Saint Brynach was a 6th century Welsh saint. He is traditionally associated with Pembrokeshire, where several churches are dedicated to him.
A 12th century 'life' tells us that some time in the early 6th century, Brynach travelled (from where is unstated) to Rome and Brittany, and then on to Milford Haven. He erected various oratories near the rivers Cleddau, Gwaun, and Caman and at the foot of Carn Engyli (wrongly translated as 'Mountain of the Angels'), which was his most famous foundation. This monastery founded by Brynach was at present-day Nevern (in Welsh, Nanhyfer). The land was given to him by the local lord, Clether, who retired to Cornwall. Brynach was harassed by King Maelgwn of Gwynedd for a while, until he wrought miracles and the two came to terms. Saint Brynach died on 7 April, on which day his feast is celebrated. His church, overhanging the Nevern, is his lasting memorial. Details of Brynach's life seem to identify him with Saint Brannoc of Braunton in Devon, although his feast day is 7 January.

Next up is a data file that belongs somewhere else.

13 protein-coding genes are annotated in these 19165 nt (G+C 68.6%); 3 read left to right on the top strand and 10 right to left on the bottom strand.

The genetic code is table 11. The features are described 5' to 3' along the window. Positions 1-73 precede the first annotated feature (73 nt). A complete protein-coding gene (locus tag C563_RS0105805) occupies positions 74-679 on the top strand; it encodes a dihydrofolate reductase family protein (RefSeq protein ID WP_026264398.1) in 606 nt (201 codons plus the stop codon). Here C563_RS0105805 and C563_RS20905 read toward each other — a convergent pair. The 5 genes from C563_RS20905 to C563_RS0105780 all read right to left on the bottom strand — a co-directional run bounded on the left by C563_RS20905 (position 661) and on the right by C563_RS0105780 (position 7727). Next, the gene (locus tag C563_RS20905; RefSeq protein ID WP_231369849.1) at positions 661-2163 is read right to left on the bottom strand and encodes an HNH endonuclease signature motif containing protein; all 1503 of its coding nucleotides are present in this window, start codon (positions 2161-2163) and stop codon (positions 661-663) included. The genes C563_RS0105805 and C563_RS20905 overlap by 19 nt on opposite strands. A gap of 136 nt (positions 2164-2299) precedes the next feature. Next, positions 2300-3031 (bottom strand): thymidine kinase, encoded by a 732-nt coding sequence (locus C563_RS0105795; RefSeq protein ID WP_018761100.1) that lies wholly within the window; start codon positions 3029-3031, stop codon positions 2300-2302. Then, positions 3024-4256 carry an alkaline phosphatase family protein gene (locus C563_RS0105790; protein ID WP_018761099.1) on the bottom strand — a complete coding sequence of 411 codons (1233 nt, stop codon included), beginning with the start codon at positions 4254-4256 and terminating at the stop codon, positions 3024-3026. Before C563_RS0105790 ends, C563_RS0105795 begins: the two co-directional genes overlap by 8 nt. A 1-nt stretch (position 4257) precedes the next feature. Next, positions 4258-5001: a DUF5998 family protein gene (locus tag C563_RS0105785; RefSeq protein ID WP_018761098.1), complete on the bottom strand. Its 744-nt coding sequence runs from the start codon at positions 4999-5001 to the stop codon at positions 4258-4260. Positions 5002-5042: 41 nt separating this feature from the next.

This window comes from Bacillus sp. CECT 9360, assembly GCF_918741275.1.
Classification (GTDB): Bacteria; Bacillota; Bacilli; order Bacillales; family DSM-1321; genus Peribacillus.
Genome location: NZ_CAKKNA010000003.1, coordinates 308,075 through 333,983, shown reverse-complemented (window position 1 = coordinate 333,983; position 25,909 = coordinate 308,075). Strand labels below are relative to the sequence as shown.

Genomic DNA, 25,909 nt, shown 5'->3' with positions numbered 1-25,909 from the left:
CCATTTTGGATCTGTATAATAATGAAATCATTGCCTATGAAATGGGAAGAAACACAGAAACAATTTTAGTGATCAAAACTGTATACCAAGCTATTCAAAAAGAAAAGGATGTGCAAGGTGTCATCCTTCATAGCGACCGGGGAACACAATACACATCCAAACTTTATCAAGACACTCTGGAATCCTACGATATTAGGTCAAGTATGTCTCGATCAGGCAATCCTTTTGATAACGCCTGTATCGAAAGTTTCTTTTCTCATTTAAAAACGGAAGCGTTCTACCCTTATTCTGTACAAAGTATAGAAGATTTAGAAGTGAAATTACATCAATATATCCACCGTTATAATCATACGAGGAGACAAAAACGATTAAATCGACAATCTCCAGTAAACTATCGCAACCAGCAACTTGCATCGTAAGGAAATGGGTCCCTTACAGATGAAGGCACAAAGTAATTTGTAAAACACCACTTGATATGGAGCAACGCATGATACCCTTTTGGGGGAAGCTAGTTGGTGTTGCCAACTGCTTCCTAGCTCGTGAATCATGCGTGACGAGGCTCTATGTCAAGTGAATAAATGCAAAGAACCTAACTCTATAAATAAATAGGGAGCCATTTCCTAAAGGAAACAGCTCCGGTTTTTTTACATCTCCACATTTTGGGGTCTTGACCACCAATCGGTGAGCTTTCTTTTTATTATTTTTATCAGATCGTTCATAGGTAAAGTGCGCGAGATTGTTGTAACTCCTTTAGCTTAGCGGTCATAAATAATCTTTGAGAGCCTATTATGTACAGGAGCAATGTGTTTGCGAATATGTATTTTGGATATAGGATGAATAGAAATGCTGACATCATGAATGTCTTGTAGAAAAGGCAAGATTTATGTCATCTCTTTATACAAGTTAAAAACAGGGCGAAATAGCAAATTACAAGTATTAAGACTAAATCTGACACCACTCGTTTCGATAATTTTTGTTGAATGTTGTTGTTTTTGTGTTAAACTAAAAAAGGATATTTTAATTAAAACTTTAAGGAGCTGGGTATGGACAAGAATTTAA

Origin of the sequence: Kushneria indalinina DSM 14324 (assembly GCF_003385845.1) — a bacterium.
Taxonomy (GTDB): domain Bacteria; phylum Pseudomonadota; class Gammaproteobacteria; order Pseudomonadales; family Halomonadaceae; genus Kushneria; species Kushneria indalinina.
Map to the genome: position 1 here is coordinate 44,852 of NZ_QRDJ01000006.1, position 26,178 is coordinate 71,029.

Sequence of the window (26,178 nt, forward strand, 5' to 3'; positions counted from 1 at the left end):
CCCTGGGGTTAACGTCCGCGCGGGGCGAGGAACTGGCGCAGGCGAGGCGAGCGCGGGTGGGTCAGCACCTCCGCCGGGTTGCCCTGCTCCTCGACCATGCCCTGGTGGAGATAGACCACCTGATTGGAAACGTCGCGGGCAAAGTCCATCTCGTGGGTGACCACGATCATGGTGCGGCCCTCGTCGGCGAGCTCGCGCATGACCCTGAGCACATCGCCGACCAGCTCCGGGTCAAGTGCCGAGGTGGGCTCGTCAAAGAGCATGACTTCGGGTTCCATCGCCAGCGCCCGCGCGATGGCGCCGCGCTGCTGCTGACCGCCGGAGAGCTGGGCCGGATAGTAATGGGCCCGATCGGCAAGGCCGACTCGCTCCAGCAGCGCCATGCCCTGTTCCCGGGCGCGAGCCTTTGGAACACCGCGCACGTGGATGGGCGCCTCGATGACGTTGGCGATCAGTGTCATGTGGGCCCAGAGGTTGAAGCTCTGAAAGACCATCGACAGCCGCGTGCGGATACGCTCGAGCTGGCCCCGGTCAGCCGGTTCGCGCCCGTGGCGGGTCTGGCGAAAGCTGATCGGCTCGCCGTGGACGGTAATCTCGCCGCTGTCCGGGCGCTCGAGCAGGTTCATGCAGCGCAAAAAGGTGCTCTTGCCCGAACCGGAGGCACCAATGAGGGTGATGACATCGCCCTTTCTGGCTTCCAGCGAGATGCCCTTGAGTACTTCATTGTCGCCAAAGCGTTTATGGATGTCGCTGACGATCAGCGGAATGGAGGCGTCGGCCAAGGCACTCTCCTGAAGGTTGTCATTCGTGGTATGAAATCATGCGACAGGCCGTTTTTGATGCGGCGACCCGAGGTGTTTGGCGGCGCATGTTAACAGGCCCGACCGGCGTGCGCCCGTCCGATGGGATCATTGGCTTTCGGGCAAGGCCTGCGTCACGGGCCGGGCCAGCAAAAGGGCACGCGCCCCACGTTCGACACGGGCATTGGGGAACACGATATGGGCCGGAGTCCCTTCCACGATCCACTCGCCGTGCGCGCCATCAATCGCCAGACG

Brynach may be a form of the Irish name, Bernach. This has led to speculation that Saint Brynach came from Ireland. Iolo Morganwg, followed by Baring-Gould, supposed that he is the same as the chieftain 'Fernach' who came to Wales from Ireland with the young Brychan of Brycheiniog. However, Egerton Philimore rejects this identification. A 'Brennach Wyddel o'r Gogledd' or Brennach the Irishman of the North [of Britain] appears in the Welsh Triads. Rachel Bromwich does not believe Saint Brynach is meant and an Irish settler, perhaps from Galloway or Cumbria, is indicated.